Pentagon targeted Iran for regime change after 9/11

Three weeks after the 9/11 terror attacks, former U.S. Defence Secretary Donald Rumsfeld established an official military objective of not only removing the Saddam Hussein regime by force but overturning the regime in Iran, as well as in Syria and four other countries in the Middle East, according to a document quoted extensively in then Undersecretary of Defence for Policy Douglas Feith’s recently published account of the Iraq war decisions.

Feith’s account further indicates that this aggressive aim of remaking the map of the Middle East by military force and the threat of force was supported explicitly by the country’s top military leaders.

The new immorality of Iraq war

Insanity is defined as repeating one mistaken action again and again, each time expecting a better result that never comes. Prime example: the United States in Iraq. Washington perceived a weapons of mass destruction threat from Saddam Hussein, but instead of responding with diplomacy – internationally coordinated weapons inspections – it went to war. When Saddam Hussein was toppled, the initiative should have passed from the Pentagon to a State Department-led program of stabilization and reconstruction, but instead a crudely violent military occupation was begun. Diplomacy was once again rejected.

Today, the United States, fearing a geo-political setback that will undercut the broader “war on terror,” is putting the diehard goal of military “victory” ahead of the diplomatic initiatives that alone can enable the reconstruction of Iraqi society. The needed spirit of cooperation among Iraqi factions, and from other nations, will never materialize as long as the United States pursues the fantasy that its armed might will at last prevail. Once again, diplomacy is being rejected in favor of war. This is insane.

The last war and the next one

The last war won’t end, but in the Pentagon they’re already arguing about the next one.

Let’s start with that “last war” and see if we can get things straight. Just over five years ago, American troops entered Baghdad in battle mode, felling the Sunni-dominated government of dictator Saddam Hussein and declaring Iraq “liberated.” In the wake of the city’s fall, after widespread looting, the new American administrators dismantled the remains of Saddam’s government in its hollowed out, trashed ministries; disassembled the Sunni-dominated Baathist Party which had ruled Iraq since the 1960s, sending its members home with news that there was no coming back; dismantled Saddam’s 400,000 man army; and began to denationalize the economy. Soon, an insurgency of outraged Sunnis was raging against the American occupation.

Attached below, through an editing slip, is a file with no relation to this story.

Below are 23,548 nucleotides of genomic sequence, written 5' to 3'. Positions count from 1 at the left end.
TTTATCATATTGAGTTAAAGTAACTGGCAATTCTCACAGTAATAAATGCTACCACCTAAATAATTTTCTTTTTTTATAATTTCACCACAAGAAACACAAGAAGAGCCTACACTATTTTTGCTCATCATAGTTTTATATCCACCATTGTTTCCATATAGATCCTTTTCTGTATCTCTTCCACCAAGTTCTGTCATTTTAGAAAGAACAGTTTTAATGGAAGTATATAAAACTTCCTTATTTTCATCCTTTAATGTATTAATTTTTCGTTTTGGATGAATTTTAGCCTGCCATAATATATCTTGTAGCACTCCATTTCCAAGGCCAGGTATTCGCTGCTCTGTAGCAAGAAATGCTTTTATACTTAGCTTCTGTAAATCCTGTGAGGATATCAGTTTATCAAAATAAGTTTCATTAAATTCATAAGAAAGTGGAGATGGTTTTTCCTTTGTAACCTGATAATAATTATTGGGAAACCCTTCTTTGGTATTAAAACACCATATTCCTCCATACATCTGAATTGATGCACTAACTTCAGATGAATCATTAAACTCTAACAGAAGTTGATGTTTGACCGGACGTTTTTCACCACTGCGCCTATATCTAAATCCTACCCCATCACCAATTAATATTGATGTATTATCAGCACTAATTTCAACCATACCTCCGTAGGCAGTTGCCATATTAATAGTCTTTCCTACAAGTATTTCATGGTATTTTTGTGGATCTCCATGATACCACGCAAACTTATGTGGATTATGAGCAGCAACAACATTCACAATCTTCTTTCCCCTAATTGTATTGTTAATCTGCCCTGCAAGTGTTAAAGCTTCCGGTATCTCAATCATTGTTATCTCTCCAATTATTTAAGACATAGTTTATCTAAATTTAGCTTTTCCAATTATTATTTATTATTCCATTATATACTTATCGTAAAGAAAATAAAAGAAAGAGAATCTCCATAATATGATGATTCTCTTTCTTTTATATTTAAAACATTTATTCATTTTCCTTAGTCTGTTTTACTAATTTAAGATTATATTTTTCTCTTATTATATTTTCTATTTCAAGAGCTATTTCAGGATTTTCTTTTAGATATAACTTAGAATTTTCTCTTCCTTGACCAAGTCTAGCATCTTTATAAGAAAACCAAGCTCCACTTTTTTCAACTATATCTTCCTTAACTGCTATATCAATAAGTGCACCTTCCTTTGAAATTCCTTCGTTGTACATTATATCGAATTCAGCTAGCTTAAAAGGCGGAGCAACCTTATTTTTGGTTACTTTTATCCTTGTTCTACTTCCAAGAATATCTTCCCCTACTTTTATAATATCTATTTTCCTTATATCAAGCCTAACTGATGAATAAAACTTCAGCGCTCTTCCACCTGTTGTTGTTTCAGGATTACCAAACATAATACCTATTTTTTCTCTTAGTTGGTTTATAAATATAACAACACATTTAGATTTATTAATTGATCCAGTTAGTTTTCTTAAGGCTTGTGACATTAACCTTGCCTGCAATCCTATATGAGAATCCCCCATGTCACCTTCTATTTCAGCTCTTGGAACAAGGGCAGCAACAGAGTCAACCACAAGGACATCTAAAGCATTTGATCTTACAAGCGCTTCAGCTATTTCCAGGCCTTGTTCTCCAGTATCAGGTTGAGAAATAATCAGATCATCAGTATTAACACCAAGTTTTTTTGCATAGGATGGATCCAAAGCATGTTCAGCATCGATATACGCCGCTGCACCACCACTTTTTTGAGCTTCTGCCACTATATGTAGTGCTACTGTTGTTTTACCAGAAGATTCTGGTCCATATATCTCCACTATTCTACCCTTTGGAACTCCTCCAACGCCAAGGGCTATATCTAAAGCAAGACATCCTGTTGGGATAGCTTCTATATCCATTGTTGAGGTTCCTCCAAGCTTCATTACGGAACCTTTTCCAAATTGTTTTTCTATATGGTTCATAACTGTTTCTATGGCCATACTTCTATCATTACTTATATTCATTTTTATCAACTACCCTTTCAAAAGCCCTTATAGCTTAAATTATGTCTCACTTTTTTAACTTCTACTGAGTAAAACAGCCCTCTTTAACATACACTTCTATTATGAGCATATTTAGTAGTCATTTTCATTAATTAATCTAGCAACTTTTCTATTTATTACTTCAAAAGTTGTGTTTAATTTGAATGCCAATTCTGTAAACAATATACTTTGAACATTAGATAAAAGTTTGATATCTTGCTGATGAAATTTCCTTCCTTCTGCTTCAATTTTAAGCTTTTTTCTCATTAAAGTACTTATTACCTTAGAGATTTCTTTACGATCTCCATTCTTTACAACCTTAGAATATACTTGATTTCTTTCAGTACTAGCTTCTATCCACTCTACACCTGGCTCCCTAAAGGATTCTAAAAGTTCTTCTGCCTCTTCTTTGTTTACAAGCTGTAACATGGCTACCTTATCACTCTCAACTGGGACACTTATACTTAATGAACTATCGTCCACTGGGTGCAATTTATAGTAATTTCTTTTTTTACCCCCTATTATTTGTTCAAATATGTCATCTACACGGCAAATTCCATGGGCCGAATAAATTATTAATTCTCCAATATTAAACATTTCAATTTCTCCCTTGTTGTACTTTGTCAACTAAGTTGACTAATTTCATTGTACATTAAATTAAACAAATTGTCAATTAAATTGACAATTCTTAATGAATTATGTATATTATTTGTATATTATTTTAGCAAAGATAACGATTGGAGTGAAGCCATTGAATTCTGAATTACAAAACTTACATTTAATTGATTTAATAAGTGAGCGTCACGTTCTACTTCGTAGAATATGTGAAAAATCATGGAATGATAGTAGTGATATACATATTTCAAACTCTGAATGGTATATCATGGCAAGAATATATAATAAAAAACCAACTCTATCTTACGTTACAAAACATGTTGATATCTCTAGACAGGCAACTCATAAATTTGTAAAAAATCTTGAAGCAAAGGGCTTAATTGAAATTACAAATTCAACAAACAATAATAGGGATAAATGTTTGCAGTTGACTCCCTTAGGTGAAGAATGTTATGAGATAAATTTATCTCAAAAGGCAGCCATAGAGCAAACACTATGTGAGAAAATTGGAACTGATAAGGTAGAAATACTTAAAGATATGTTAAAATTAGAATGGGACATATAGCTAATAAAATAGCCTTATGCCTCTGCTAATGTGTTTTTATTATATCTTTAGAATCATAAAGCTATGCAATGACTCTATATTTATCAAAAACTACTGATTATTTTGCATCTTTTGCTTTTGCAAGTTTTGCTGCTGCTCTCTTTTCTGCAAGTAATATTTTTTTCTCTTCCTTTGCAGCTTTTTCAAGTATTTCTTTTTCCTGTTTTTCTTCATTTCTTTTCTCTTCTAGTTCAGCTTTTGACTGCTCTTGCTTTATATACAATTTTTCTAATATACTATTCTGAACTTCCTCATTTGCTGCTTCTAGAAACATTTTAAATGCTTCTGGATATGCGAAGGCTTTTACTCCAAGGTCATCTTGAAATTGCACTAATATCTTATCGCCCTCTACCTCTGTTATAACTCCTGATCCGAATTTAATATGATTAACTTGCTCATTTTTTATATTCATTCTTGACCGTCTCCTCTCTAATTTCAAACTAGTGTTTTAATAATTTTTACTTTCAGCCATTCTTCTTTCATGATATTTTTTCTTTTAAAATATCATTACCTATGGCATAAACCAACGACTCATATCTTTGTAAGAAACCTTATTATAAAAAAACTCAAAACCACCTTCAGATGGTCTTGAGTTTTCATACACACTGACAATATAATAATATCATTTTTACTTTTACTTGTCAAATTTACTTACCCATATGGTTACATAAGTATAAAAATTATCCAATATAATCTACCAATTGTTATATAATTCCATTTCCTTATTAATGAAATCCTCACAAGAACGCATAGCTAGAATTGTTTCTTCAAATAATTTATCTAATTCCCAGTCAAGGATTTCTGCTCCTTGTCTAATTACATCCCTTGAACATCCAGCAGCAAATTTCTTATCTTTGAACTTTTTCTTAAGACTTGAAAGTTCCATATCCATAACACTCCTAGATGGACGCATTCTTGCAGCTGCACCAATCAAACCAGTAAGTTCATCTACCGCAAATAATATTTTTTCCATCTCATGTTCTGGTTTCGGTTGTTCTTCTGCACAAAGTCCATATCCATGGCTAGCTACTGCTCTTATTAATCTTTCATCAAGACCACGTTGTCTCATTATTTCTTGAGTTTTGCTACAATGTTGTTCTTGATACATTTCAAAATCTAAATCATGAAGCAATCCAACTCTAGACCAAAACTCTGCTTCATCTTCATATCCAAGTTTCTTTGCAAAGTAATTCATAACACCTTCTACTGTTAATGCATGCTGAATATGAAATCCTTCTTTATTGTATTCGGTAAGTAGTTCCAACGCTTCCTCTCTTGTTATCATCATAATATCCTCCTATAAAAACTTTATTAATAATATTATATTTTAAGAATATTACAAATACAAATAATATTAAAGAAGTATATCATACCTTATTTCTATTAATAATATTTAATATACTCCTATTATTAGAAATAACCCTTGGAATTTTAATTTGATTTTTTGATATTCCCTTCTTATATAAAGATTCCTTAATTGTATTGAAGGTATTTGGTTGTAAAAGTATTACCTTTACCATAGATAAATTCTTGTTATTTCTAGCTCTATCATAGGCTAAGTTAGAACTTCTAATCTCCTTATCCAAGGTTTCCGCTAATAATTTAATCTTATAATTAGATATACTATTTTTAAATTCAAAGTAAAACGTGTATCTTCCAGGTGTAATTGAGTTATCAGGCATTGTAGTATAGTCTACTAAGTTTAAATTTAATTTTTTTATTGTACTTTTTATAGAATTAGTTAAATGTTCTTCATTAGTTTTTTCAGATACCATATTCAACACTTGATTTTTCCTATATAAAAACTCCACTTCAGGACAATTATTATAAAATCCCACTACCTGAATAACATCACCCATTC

America’s newshounds have turned into a pack of poodles

The Arab media may not be free, in the sense that there is government ownership and, in varying degrees, interference and censorship. But Arab journalists are free thinkers, and quite serious about expanding their freedom to examine critical issues.

All this stands in interesting contrast to the US media that, while cherishing and boasting of its freedom, is increasingly constrained by factors that have resulted in limiting that freedom. The US press is technically free of government influence, but there are a combination of political, cultural and commercial considerations that have made the US media less free and less inquisitive. The controls are not overt, but subtle and at all times pervasive — and decisive.

There is, for example, the “corporatisation” of the media, which has resulted both in a dumbing down of content and the push to mimic, rather than compete in the ever-demanding need to increase ratings. There is the incestuous nature of the Washington scene: its revolving door of journalists going into government and vice versa; the self-serving need to protect access, and the shared social circle of too many government and media elites that results in self-imposed restraint.

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